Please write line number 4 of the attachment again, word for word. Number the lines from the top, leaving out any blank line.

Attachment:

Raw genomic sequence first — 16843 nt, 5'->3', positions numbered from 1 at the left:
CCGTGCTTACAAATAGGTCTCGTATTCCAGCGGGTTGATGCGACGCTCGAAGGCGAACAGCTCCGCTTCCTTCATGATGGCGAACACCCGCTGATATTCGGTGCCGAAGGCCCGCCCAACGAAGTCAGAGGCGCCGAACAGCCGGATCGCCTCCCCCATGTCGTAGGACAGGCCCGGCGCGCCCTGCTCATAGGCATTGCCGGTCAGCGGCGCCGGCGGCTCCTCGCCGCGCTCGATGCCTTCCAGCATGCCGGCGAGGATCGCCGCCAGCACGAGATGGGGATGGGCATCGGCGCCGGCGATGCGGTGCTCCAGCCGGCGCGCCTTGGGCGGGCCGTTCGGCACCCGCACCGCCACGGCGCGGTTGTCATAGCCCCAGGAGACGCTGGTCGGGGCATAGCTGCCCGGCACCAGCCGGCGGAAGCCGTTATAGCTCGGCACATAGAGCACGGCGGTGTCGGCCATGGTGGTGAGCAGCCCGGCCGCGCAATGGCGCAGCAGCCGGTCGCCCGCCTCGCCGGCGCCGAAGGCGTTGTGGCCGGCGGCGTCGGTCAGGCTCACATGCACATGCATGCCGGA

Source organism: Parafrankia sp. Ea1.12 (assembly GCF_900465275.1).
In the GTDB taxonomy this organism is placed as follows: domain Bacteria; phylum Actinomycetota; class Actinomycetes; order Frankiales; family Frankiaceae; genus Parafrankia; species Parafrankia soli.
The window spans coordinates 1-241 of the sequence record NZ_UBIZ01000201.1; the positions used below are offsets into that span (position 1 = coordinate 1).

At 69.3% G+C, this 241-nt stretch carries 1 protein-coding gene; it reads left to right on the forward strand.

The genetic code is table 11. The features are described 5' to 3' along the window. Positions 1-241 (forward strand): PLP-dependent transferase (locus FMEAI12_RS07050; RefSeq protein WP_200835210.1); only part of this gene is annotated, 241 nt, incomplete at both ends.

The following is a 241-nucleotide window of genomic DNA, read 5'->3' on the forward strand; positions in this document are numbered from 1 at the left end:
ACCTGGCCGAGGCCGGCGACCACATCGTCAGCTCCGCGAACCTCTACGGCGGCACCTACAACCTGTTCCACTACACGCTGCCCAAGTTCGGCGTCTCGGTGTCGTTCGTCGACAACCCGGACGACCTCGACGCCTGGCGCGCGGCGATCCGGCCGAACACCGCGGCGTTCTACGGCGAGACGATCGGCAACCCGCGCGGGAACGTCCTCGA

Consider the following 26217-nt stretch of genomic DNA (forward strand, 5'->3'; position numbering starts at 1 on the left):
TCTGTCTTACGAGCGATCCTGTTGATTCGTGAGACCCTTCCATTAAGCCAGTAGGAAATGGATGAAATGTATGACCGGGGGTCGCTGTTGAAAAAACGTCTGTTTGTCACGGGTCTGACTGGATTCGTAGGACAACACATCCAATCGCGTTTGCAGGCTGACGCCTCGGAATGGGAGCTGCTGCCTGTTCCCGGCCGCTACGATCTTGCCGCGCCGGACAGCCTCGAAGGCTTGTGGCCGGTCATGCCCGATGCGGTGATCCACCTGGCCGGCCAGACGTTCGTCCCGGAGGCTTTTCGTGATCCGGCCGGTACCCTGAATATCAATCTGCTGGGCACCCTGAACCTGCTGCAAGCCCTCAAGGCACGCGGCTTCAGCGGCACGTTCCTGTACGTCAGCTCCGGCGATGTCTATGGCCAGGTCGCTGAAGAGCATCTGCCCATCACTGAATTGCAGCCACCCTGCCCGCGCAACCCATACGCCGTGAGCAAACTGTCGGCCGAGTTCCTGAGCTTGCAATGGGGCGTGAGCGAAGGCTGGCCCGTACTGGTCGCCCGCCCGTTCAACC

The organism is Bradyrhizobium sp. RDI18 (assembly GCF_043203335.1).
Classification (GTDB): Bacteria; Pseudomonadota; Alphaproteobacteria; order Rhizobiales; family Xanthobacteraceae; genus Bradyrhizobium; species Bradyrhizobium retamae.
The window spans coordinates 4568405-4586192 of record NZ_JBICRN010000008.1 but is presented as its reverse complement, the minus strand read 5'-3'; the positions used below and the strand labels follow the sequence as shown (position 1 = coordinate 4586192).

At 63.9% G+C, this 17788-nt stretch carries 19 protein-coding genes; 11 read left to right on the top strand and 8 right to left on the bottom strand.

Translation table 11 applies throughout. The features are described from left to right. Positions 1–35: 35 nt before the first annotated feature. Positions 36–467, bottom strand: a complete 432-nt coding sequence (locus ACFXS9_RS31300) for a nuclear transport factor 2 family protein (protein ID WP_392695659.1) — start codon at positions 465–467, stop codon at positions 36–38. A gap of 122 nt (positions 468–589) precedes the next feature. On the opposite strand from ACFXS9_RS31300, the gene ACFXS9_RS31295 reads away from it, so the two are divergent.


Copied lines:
In the GTDB taxonomy this organism is placed as follows: domain Bacteria; phylum Actinomycetota; class Actinomycetes; order Frankiales; family Frankiaceae; genus Parafrankia; species Parafrankia soli.